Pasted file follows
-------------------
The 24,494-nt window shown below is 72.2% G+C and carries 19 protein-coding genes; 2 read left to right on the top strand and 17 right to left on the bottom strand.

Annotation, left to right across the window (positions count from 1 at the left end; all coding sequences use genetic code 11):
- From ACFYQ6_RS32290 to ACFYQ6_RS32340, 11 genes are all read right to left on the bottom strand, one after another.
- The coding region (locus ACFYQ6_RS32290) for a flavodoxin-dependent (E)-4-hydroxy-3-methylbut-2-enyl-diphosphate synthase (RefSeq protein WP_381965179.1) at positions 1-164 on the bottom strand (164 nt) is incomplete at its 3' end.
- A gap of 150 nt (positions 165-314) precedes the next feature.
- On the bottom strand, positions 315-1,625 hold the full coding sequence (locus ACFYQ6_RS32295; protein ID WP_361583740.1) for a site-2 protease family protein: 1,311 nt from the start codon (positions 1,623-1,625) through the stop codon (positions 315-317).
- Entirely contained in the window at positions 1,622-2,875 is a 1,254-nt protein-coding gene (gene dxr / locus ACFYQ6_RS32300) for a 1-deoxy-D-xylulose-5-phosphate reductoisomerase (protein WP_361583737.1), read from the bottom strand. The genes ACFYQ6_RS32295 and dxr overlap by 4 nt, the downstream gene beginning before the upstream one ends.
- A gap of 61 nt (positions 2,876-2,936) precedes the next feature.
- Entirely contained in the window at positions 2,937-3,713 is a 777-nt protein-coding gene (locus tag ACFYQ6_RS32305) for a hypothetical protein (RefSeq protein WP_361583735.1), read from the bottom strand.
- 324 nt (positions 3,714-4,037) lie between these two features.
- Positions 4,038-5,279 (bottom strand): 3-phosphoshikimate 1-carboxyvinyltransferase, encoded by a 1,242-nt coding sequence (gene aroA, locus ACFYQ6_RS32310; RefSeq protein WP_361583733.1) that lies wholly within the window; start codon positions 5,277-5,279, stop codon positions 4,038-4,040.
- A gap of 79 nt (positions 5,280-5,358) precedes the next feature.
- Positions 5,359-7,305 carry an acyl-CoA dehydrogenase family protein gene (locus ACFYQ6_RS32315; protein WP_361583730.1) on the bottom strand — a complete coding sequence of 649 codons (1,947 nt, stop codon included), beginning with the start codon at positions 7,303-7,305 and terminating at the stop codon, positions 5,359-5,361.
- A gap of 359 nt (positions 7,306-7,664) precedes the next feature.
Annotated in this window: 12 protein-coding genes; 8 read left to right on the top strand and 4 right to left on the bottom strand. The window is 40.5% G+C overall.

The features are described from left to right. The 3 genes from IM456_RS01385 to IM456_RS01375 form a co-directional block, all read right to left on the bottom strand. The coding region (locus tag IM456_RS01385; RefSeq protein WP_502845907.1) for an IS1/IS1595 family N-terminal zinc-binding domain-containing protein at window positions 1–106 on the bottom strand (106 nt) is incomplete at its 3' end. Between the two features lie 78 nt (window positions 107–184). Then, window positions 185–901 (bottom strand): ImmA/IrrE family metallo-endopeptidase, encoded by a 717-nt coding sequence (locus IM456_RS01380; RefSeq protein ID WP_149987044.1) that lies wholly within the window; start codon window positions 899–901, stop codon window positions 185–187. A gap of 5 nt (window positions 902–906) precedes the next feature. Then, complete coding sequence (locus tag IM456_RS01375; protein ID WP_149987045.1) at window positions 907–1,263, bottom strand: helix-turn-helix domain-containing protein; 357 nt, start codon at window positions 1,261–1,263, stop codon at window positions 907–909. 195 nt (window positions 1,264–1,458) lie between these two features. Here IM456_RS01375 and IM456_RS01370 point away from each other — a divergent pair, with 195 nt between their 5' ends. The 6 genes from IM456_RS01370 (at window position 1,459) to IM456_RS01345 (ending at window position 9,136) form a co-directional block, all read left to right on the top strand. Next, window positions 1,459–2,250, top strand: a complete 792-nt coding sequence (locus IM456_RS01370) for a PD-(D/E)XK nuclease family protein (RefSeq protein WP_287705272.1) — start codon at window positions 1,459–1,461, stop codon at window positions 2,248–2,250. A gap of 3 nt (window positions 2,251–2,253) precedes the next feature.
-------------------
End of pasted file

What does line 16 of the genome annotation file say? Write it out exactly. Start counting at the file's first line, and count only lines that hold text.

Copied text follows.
The features are described from left to right. The 3 genes from IM456_RS01385 to IM456_RS01375 form a co-directional block, all read right to left on the bottom strand. The coding region (locus tag IM456_RS01385; RefSeq protein WP_502845907.1) for an IS1/IS1595 family N-terminal zinc-binding domain-containing protein at window positions 1–106 on the bottom strand (106 nt) is incomplete at its 3' end. Between the two features lie 78 nt (window positions 107–184). Then, window positions 185–901 (bottom strand): ImmA/IrrE family metallo-endopeptidase, encoded by a 717-nt coding sequence (locus IM456_RS01380; RefSeq protein ID WP_149987044.1) that lies wholly within the window; start codon window positions 899–901, stop codon window positions 185–187. A gap of 5 nt (window positions 902–906) precedes the next feature. Then, complete coding sequence (locus tag IM456_RS01375; protein ID WP_149987045.1) at window positions 907–1,263, bottom strand: helix-turn-helix domain-containing protein; 357 nt, start codon at window positions 1,261–1,263, stop codon at window positions 907–909. 195 nt (window positions 1,264–1,458) lie between these two features. Here IM456_RS01375 and IM456_RS01370 point away from each other — a divergent pair, with 195 nt between their 5' ends. The 6 genes from IM456_RS01370 (at window position 1,459) to IM456_RS01345 (ending at window position 9,136) form a co-directional block, all read left to right on the top strand. Next, window positions 1,459–2,250, top strand: a complete 792-nt coding sequence (locus IM456_RS01370) for a PD-(D/E)XK nuclease family protein (RefSeq protein WP_287705272.1) — start codon at window positions 1,459–1,461, stop codon at window positions 2,248–2,250. A gap of 3 nt (window positions 2,251–2,253) precedes the next feature.